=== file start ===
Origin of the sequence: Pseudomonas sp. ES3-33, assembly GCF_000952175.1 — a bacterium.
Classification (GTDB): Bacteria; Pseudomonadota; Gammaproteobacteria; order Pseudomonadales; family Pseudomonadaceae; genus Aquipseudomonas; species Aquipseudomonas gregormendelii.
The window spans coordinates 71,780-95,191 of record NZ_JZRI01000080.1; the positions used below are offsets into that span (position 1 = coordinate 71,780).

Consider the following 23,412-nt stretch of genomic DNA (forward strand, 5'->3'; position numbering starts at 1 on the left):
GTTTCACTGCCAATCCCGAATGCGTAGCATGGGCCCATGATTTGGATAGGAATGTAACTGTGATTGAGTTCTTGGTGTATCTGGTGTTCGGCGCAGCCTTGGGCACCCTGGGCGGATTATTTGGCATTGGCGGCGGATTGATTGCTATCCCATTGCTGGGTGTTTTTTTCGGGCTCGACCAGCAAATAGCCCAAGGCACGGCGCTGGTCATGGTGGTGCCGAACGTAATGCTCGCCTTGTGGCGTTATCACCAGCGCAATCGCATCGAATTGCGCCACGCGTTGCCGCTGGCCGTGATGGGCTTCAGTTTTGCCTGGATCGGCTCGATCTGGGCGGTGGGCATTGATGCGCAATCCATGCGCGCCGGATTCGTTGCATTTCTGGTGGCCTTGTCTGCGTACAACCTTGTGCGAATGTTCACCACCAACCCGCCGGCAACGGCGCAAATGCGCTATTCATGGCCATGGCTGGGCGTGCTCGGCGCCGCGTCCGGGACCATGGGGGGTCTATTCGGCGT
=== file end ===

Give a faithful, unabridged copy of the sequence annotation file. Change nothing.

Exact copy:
Origin of the sequence: Pseudomonas sp. ES3-33, assembly GCF_000952175.1 — a bacterium.
Classification (GTDB): Bacteria; Pseudomonadota; Gammaproteobacteria; order Pseudomonadales; family Pseudomonadaceae; genus Aquipseudomonas; species Aquipseudomonas gregormendelii.
The window spans coordinates 71,780-95,191 of record NZ_JZRI01000080.1; the positions used below are offsets into that span (position 1 = coordinate 71,780).

Consider the following 23,412-nt stretch of genomic DNA (forward strand, 5'->3'; position numbering starts at 1 on the left):
GTTTCACTGCCAATCCCGAATGCGTAGCATGGGCCCATGATTTGGATAGGAATGTAACTGTGATTGAGTTCTTGGTGTATCTGGTGTTCGGCGCAGCCTTGGGCACCCTGGGCGGATTATTTGGCATTGGCGGCGGATTGATTGCTATCCCATTGCTGGGTGTTTTTTTCGGGCTCGACCAGCAAATAGCCCAAGGCACGGCGCTGGTCATGGTGGTGCCGAACGTAATGCTCGCCTTGTGGCGTTATCACCAGCGCAATCGCATCGAATTGCGCCACGCGTTGCCGCTGGCCGTGATGGGCTTCAGTTTTGCCTGGATCGGCTCGATCTGGGCGGTGGGCATTGATGCGCAATCCATGCGCGCCGGATTCGTTGCATTTCTGGTGGCCTTGTCTGCGTACAACCTTGTGCGAATGTTCACCACCAACCCGCCGGCAACGGCGCAAATGCGCTATTCATGGCCATGGCTGGGCGTGCTCGGCGCCGCGTCCGGGACCATGGGGGGTCTATTCGGCGT